The local fire department put down foam to suppress the fumes, records revealed, and a police report described “a vapor cloud.”

Claudia Mendez, a 42-year-old housewife, said she later saw foam by the side of the road and wondered about its origin.

The fumes were so strong, Mendez said, “I thought my husband had brought the lawnmower gas can inside.”

Magellan has been cited for 11 environmental violations since 2002 by Texas regulators and fined more than $190,000, more than half in August 2012 for a single violation of air quality standards.

Its spill is among at least three post-Harvey releases about which Harris County officials have withheld information, saying they remain under investigation.

The second involves W&P Development Corp., owner of an industrial park where about 100,000 gallons of oily wastewater were reported to have spilled into the San Jacinto from Aug. 29 to Aug. 31. The site was formerly Champion Paper Mill and a landfill there received wastes including turpentine- and lead-contaminated soil and mercury until 2008. For most of 2015 and 2016, the property was in violation of federal anti-pollution laws, EPA records show.

A spokesman for W&P Development, Dennis Winkler, said the company later determined that a smaller amount — 30,000 gallons — had escaped from a water treatment plant when the river overtopped a berm.

The third site is Channel Biorefinery & Terminals, where some 80,000 gallons of methanol spilled from a tank rupture into Greens Bayou, which enters the ship channel just downstream of the Magellan terminal. Highly flammable and explosive, methanol can cause brain lesions and other disorders.

The property, once the site of the nation’s largest biofuels refinery, was in violation of federal hazardous waste-management rules the first half of 2017. Texas cited the property’s owners for failing to prove they could manage licensed wastes, including oily sludge and petroleum distillates, records show.

Dennis Frost, the on-site manager for Gulf Coast Energy, the tenant of Channel Biorefinery, said he and co-workers did their best to prevent the spills.

“They were impossible to contain,” he said. “The water here down by our facility was up over 20 feet.”


Companies are required under federal law to report spills to the state and federal government but not to counties, which are the first line of defense against industrial pollution.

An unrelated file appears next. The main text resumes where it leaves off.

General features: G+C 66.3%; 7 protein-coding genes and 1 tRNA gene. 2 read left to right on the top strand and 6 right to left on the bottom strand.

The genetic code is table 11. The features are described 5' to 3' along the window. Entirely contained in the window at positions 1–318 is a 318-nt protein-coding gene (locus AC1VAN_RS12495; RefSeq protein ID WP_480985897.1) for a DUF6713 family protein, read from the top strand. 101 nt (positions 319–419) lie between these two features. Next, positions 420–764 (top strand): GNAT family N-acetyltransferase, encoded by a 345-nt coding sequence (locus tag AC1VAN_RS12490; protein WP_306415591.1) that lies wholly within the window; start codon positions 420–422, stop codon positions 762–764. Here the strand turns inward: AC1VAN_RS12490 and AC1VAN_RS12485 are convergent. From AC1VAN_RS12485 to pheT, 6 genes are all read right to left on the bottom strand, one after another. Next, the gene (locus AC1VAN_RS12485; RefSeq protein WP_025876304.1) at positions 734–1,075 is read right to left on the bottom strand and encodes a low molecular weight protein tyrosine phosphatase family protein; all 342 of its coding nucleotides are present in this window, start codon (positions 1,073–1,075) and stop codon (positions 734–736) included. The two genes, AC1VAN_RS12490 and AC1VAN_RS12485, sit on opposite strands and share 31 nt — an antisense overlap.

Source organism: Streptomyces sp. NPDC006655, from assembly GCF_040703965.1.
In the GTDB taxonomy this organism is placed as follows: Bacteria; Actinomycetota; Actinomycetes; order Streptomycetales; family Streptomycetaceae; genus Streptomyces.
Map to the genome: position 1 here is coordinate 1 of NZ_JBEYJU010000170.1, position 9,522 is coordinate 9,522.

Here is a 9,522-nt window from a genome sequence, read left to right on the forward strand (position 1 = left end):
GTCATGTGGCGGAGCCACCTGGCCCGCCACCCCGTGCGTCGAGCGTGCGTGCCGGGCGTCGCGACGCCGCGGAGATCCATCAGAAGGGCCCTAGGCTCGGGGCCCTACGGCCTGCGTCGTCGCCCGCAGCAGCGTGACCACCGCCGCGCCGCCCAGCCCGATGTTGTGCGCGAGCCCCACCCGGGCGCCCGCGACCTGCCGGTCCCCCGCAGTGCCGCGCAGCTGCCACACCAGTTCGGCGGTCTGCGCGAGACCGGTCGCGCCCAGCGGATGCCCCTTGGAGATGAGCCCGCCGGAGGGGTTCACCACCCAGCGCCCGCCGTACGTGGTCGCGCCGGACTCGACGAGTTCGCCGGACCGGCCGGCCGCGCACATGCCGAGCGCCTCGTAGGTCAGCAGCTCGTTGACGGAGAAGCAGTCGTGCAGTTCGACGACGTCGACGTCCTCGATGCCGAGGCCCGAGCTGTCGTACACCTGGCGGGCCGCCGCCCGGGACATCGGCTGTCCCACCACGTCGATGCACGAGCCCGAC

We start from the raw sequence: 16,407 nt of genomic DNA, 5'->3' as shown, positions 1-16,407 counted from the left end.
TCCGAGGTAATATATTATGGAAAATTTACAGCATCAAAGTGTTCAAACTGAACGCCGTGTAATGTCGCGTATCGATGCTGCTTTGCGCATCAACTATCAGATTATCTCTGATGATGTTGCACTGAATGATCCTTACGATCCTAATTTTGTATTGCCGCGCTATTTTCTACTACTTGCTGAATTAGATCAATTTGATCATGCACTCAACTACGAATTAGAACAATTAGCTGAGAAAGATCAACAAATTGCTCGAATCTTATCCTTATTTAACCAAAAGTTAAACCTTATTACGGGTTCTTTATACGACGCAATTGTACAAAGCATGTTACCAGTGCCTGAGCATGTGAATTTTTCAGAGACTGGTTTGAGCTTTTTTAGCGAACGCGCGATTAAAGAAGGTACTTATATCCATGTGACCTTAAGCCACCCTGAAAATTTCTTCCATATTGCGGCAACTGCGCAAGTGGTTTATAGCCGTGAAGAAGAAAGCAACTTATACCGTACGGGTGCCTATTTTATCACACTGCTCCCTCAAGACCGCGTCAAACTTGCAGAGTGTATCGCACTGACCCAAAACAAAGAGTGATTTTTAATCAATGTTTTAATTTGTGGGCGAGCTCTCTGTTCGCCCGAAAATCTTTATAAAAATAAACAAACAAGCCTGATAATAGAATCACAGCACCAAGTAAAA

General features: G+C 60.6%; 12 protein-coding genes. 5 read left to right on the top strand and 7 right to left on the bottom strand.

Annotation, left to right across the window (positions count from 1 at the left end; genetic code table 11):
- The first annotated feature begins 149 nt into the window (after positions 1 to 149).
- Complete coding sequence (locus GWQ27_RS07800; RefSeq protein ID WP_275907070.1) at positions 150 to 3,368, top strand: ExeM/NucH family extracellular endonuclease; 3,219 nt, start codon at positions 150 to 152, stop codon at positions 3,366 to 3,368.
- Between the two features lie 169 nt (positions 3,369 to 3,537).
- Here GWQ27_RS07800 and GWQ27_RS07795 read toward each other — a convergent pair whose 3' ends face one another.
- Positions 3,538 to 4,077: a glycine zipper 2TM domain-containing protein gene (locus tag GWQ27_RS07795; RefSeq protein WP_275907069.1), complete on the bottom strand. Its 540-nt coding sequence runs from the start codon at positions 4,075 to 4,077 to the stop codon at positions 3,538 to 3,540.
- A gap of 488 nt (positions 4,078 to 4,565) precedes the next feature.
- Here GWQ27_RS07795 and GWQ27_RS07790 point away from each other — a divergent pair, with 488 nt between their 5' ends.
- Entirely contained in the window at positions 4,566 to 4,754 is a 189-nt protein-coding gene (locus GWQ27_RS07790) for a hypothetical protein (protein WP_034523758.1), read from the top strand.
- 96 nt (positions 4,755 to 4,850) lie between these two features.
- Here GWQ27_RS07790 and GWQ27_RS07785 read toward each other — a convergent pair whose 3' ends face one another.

Harris County pollution control investigators queried more than 150 plants on Harvey-related spills, but many did not provide estimates.
“Spill information is provided as a courtesy,” said Latrice Babin, deputy director of the county’s pollution control office. “Likewise, there is no requirement of notification of evacuation.”

The largest spill, by far, was at ExxonMobil Corp.’s Olefins Plant in Baytown, east of the ship channel. Two days after Harvey hit, some 457 million gallons of stormwater mixed with untreated wastewater, including oil and grease, surged into an adjacent creek.

The spill was not reported to the public. In a water quality report filed with the county and obtained through an open records request, ExxonMobil said “available information does not indicate any potential danger to human health or safety or the environment.”

It did not include results of third-party water testing that the company said had been done. The plant has a history of federal air pollution violations and reported emitting 228 tons of airborne pollutants during Harvey.

Other large spills found in official records include:
— More than 3,000 pounds of benzene from Royal Dutch Shell PLC’s Deer Park complex on the ship channel’s south bank. Initially, the company reported a half ton of phenol, which can burn skin and be potentially fatal, was spilled. It later revised that downward to just two pounds.
—About 34,000 pounds of sodium hydroxide, or lye, which can cause severe chemical burns, and unpermitted airborne emissions, including 28,000 pounds of benzene, from the Chevron Phillips Chemical Co. plant in Baytown, near where thousands of residents live along Cedar Bayou. A spokesman, Bryce Hallowell, said a containment pond kept about 38 percent of the lye from escaping the facility.
— About 60,000 tons of what Dow Chemical Co. called “non-hazardous biosolids” at the company’s plant in Deer Park. The company now says that roughly 50 tons of that consisted of biosolids and that the rest was “primarily” stormwater.

Yvette Arellano of the advocacy group Texas Environmental Justice Advocacy Services surveyed the area by helicopter on Sept. 4.

She reported seeing flooded tank farms, fluorescent liquid streaming from Exxon’s outfalls, and refineries and chemical plants flaring gas intensely like giant candles.

“The entire skyscape looked like a birthday cake,” Arellano said.

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Global campaign challenges Starbucks to keep its promise to curb plastic pollution, create 100% recyclable cup

Leading environmental organizations launch “Starbucks: Break Free From Plastic” campaign to confront coffee giant on its plastic pollution problem prior to annual shareholder meeting in Seattle